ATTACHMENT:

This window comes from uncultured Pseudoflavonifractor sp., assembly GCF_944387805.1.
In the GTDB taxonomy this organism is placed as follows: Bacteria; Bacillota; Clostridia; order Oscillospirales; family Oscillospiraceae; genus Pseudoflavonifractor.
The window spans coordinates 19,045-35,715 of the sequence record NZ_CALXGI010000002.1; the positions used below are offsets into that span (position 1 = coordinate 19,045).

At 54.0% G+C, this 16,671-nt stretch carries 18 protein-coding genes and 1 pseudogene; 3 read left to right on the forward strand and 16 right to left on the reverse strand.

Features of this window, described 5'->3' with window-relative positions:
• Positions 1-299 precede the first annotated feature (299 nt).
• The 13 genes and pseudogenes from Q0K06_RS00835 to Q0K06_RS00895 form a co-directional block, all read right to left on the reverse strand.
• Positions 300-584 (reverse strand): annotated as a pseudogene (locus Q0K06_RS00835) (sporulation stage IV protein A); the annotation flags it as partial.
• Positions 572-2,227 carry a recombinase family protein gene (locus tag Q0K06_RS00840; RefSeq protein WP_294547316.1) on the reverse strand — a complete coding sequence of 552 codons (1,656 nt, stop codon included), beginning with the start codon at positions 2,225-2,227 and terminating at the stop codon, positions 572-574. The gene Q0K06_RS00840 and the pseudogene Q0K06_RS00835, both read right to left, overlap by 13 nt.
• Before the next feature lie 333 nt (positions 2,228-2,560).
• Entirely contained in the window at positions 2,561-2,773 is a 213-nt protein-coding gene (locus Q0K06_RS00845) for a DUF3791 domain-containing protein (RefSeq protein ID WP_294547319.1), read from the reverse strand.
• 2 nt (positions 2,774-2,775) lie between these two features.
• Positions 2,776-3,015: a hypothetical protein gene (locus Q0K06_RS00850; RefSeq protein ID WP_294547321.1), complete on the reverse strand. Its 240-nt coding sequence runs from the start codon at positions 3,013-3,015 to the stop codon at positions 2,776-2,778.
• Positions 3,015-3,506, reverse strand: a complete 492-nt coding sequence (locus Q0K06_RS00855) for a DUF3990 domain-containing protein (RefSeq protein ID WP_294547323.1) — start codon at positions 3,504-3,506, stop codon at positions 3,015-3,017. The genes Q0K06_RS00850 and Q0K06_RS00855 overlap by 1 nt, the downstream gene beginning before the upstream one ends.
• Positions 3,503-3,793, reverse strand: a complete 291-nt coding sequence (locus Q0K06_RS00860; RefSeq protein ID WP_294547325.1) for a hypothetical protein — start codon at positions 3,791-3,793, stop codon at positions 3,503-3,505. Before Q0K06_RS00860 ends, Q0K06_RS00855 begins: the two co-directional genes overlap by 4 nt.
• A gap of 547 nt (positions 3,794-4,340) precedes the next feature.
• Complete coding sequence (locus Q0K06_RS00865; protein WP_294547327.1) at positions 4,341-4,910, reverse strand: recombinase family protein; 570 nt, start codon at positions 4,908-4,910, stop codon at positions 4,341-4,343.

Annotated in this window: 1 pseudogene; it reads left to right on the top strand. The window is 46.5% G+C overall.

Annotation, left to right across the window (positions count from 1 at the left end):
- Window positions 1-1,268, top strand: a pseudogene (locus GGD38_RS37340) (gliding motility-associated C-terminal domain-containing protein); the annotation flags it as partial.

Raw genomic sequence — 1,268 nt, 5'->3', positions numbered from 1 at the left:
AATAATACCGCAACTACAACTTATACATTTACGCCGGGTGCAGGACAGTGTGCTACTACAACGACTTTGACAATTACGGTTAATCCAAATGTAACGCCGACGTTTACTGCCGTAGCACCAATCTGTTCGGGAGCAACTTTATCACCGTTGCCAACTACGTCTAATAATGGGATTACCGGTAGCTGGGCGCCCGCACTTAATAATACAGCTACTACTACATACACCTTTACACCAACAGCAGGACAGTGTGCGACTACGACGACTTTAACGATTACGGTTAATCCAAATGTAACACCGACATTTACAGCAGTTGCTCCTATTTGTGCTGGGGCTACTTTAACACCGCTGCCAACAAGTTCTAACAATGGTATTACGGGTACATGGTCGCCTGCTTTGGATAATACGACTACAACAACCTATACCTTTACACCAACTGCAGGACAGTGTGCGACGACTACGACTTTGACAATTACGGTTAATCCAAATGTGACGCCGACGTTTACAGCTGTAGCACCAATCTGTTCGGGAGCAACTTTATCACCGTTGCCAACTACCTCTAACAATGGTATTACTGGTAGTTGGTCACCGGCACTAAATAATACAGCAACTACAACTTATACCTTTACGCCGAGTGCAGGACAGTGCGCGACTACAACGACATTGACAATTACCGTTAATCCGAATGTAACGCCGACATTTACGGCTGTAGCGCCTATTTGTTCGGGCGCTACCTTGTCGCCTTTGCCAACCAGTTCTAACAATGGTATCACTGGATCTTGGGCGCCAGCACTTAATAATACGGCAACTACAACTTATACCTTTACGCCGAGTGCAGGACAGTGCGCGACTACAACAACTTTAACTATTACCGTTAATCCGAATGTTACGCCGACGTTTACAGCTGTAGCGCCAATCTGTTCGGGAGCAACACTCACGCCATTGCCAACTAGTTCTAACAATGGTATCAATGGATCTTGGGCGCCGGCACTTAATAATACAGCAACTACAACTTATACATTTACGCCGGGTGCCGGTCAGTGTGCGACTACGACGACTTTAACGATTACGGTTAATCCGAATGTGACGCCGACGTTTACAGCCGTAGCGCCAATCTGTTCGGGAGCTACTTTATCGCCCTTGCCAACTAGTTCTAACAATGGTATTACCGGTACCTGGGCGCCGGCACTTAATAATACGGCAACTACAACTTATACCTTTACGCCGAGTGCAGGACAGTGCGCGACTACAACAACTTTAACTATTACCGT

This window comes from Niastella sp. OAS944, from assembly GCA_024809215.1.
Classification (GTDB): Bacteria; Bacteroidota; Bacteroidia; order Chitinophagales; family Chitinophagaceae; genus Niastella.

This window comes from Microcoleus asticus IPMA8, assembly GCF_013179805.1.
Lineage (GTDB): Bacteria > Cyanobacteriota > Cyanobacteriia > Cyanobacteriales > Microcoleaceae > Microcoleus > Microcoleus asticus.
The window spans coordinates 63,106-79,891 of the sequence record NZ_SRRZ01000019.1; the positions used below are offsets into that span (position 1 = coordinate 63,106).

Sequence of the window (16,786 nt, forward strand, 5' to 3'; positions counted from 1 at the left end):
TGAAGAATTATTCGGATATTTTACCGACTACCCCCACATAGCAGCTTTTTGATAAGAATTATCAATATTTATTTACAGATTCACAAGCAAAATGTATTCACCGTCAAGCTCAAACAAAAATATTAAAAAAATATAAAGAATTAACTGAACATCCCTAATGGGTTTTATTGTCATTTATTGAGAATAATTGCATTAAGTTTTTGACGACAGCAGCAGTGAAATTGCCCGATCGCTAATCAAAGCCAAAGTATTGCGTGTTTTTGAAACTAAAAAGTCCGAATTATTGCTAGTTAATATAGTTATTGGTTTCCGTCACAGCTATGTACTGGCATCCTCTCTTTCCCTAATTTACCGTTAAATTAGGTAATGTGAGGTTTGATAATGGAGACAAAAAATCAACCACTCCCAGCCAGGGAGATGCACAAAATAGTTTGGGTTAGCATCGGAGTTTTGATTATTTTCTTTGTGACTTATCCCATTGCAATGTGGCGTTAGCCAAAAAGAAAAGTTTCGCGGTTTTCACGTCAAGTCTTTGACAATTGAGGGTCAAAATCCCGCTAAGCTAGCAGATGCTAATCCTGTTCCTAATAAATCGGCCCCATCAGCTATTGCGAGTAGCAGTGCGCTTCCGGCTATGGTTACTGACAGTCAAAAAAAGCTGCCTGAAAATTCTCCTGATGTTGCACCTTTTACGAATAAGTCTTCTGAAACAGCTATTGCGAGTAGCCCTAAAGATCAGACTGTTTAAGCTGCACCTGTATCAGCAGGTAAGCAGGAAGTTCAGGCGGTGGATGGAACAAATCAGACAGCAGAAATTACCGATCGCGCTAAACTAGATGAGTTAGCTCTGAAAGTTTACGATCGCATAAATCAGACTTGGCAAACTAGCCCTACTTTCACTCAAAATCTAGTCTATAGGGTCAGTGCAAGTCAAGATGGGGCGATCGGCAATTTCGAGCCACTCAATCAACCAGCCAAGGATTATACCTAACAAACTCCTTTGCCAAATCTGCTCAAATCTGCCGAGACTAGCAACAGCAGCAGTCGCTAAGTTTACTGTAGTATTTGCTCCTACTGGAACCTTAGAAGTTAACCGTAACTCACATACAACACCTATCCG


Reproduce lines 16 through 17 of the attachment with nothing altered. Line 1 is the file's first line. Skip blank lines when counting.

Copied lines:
• A gap of 547 nt (positions 3,794-4,340) precedes the next feature.
• Complete coding sequence (locus Q0K06_RS00865; protein WP_294547327.1) at positions 4,341-4,910, reverse strand: recombinase family protein; 570 nt, start codon at positions 4,908-4,910, stop codon at positions 4,341-4,343.